Journal of Molecular Biology 02/2015; 427(8). DOI:10.1016/j.jmb.2015.02.013 · 4.33 Impact Factor
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    • "All images were taken at a resolution of 512 × 512 pixels with a pixel dwell time of 1.68 μs, the shortest possible for our set-up. Standard solutions of purified eYFP and mCherry of known concentrations were imaged for calibration purposes, as described in detail previously [40] [43] [44] "
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    ABSTRACT: Here, we study the homodimerization of the transmembrane domain of Neu, as well as an oncogenic mutant (V664E), in vesicles derived from the plasma membrane of mammalian cells. For the characterization, we use a Fӧrster resonance energy transfer (FRET)-based method termed Quantitative Imaging-FRET (QI-FRET), which yields the donor and acceptor concentrations in addition to the FRET efficiencies in individual plasma membrane-derived vesicles. Our results demonstrate that both the wild-type and the mutant are 100% dimeric, suggesting that the Neu TM helix dimerizes more efficiently than other RTK TM domains in mammalian membranes. Furthermore, the data suggest that the V664E mutation causes a very small, but statistically significant change in dimer structure. This article is part of a Special Issue entitled: Interfacially active peptides and proteins.
    Biochimica et Biophysica Acta 03/2014; 1838(9). DOI:10.1016/j.bbamem.2014.03.001 · 4.66 Impact Factor
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    • "The conformation of the unliganded RTK EC domains likely prevents the transition to the fully active dimer state (Endres et al., 2013). Indeed, the FGFR3 EC domain has been found to inhibit dimerization (by $1 kcal/mol) in the absence of ligand, whereas the TM domain interaction has been shown to stabilize the FGFR3 dimer (by $À4 kcal/mol) (Li and Hristova, 2010; Chen et al., 2010). Based on the above arguments, we propose that the FGFR3 unliganded dimer is stabilized by the heptad motif contacts shown in Figure 2C, in addition to possible stabilization due to kinase domain and Grb2 interactions. "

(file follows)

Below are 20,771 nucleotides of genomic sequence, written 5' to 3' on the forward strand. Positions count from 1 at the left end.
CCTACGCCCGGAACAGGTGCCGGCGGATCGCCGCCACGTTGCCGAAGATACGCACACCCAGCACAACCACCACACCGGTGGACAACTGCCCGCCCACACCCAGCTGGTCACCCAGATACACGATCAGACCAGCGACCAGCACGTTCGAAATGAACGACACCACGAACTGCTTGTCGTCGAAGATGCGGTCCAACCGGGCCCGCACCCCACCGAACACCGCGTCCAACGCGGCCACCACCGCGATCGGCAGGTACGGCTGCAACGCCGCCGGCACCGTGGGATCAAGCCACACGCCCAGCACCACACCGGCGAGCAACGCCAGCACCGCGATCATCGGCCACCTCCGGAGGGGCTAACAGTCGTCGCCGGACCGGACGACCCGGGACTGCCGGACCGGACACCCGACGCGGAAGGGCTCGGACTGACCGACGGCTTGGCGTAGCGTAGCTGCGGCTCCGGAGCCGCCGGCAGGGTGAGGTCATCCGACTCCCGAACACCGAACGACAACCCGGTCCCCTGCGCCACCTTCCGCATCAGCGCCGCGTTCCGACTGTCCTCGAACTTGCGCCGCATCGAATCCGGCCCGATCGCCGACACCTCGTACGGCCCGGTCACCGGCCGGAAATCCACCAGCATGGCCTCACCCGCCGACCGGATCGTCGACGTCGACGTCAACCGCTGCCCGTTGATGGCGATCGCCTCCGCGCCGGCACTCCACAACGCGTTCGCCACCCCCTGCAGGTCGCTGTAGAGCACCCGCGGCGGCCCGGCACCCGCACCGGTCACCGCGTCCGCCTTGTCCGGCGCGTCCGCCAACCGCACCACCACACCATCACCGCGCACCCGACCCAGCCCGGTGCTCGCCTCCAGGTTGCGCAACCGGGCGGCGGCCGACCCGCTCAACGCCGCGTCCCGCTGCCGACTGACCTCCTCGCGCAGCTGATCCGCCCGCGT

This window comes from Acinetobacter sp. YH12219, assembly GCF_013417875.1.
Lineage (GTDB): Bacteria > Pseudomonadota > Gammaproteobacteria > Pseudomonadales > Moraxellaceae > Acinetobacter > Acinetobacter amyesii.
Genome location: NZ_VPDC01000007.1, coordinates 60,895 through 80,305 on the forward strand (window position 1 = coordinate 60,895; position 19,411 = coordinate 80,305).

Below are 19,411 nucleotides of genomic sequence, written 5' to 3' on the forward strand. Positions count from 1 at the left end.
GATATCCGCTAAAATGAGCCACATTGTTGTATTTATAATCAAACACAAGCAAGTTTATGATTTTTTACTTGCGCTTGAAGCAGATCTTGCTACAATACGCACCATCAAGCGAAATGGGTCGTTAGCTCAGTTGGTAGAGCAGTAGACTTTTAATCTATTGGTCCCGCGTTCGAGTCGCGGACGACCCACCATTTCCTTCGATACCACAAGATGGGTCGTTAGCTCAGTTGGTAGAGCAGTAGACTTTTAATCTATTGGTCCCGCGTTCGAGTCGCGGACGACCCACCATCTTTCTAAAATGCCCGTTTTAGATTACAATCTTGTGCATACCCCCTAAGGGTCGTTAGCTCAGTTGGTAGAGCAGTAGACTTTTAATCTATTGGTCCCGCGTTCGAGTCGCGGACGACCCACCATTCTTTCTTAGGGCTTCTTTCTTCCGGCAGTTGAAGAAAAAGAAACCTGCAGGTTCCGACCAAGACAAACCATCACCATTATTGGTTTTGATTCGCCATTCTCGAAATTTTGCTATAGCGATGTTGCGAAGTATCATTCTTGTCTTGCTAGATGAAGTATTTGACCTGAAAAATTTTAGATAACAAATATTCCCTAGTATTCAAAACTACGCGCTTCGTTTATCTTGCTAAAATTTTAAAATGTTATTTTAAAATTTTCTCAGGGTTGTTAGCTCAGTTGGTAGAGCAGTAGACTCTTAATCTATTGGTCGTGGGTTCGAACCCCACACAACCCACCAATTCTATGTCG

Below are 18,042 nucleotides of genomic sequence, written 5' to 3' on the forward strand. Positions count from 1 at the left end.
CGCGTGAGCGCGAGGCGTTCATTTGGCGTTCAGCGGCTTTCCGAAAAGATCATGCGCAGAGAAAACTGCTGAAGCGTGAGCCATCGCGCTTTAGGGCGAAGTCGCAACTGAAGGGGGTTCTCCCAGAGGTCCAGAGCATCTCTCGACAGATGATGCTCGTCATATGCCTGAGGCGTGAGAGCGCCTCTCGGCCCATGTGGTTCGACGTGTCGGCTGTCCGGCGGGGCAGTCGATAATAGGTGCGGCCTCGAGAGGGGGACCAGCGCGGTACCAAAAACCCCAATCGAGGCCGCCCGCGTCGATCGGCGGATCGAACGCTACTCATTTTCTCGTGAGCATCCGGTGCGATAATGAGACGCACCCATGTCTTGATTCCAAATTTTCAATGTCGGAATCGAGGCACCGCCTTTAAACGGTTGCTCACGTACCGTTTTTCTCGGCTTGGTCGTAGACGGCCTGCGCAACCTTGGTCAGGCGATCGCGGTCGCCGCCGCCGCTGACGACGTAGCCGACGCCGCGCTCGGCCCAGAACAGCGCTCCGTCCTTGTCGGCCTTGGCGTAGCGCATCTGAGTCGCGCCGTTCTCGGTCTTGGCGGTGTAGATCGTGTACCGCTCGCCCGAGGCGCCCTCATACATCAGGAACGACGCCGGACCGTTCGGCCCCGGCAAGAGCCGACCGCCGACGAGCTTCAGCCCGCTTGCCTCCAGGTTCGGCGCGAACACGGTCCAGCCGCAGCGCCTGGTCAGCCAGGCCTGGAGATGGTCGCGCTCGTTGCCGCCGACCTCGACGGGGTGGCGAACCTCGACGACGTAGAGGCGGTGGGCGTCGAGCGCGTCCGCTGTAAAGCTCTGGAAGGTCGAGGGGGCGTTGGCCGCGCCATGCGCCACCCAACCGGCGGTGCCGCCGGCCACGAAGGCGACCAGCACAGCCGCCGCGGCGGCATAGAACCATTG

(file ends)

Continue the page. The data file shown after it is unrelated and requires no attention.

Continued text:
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    ABSTRACT: Fibroblast growth factor receptor 3 (FGFR3) transduces biochemical signals via lateral dimerization in the plasma membrane, and plays an important role in human development and disease. Eight different pathogenic mutations, implicated in cancers and growth disorders, have been identified in the FGFR3 transmembrane segment. Here, we describe the dimerization of the FGFR3 transmembrane domain in membrane-mimicking DPC/SDS (9/1) micelles. In the solved NMR structure, the two transmembrane helices pack into a symmetric left-handed dimer, with intermolecular stacking interactions occurring in the dimer central region. Some pathogenic mutations fall within the helix-helix interface, whereas others are located within a putative alternative interface. This implies that although the observed dimer structure is important for FGFR3 signaling, the mechanism of FGFR3-mediated transduction across the membrane is complex. We propose an FGFR3 signaling mechanism that is based on the solved structure, available structures of isolated soluble FGFR domains, and published biochemical and biophysical data.
    Structure 10/2013; 21(11). DOI:10.1016/j.str.2013.08.026 · 5.62 Impact Factor